RETAILERS are refusing to accept plastic money opting for cash instead as a method of payment for cooking oil amid delays in making foreign payments for the imported product.
BY TATIRA ZWINOIRA
In a snap survey conducted by NewsDay in the central business district, small shops were not allowing customers to use bank cards to purchase cooking oil.
Confederation of Zimbabwe Retailers president, Denford Mutashu said several customers called him to complain about this practice.
“I am currently engaging the cooking oil suppliers to find out if indeed there is that directive, as some few shops have put up notices,” he said.
Among the shops found to be demanding cash only for cooking oil was Mohammed Mussa Wholesalers, Metro Peech Bulawayo and some Choppies stores.
NewsDay found from the snap survey that the notices mentioned by Mutashu cited oil manufacturers demanding cash, as the reason behind asking customers to pay in cash when purchasing cooking oil.
Oil Expressers’ Association of Zimbabwe representative and Pure Drop cooking oil, chief executive officer, Sylvester Mangani denied the claims.
“There is no problem with the cooking oil sector and I think you should direct your questions to them (retailers). As long as they have our cooking oil, whatever they are doing with it, is something they can explain. If you go to OK or TM Pick N Pay they pay using the real time gross settlement (RTGS) system,” he said.
“There are some retailers, who pay us in cash, but generally they pay using RTGS. We do accept RTGS payments. We encourage retailers to pay in cash because we can repatriate cash, but there is no pressure on them to do that.”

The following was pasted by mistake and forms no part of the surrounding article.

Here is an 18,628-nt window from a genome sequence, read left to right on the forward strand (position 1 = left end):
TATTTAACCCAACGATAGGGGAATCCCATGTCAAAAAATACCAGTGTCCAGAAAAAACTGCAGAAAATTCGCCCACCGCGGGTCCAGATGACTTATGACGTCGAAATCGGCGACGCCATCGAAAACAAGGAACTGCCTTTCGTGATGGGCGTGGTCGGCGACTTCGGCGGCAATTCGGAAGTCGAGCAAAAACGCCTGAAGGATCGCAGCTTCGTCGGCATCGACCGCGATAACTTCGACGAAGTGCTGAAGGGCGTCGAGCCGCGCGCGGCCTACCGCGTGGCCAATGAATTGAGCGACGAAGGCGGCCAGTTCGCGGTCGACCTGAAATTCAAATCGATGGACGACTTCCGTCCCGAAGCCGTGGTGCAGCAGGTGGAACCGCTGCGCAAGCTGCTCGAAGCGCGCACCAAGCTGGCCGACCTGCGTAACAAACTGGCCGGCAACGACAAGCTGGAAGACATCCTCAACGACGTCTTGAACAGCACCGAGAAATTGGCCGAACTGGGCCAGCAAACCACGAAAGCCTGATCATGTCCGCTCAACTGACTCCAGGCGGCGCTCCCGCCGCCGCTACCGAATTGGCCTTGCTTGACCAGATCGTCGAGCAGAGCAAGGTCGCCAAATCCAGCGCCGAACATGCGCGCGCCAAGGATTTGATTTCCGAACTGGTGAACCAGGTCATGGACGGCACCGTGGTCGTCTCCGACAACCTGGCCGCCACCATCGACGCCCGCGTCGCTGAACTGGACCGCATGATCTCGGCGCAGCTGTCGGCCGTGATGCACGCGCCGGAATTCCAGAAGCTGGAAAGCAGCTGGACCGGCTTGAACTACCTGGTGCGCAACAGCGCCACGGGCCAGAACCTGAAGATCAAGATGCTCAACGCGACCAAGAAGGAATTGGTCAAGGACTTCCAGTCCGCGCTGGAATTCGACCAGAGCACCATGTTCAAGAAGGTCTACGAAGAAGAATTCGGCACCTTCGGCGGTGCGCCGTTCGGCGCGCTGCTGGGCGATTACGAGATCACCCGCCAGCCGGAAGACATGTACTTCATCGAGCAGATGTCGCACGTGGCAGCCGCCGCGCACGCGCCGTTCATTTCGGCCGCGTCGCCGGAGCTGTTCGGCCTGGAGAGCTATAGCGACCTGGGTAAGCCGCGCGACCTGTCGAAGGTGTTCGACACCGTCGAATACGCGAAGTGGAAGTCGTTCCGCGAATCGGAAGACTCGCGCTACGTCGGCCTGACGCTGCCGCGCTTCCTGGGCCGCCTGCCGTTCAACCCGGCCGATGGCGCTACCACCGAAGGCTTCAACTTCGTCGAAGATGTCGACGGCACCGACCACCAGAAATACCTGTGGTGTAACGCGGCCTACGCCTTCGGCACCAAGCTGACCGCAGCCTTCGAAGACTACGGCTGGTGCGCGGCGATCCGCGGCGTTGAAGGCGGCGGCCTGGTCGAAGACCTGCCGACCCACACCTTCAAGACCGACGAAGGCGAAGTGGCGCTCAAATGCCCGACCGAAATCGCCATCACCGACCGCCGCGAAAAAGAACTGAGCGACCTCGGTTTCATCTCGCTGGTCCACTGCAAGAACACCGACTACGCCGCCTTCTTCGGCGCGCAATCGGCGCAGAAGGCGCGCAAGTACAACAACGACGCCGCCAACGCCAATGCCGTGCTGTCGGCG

Back in September, to avoid delays in foreign payments for crude oil, the Reserve Bank issued Exchange Control Circular No. 5 of 2016, where cash payments were to be made for crude oil, which was later ignored.
Mangani said the reason why they were not doing this anymore was due to a decline in sales, as a result of the on-going liquidity constraints.
Central bank governor, John Mangudya said, earlier this month, they had experienced challenges in making foreign payments for cooking oil, as it is a non-exporting commodity that demands a lot of cash.
Consumer Council of Zimbabwe executive director, Rosemary Siyachitema said they had not heard any complaints and were currently investigating which shops were doing this.
Cooking oil shortages forced the central bank, two weeks ago, to provide $5 million to the sector from the sale of gold to allow operators to pay for supplies of crude oil which is not produced locally.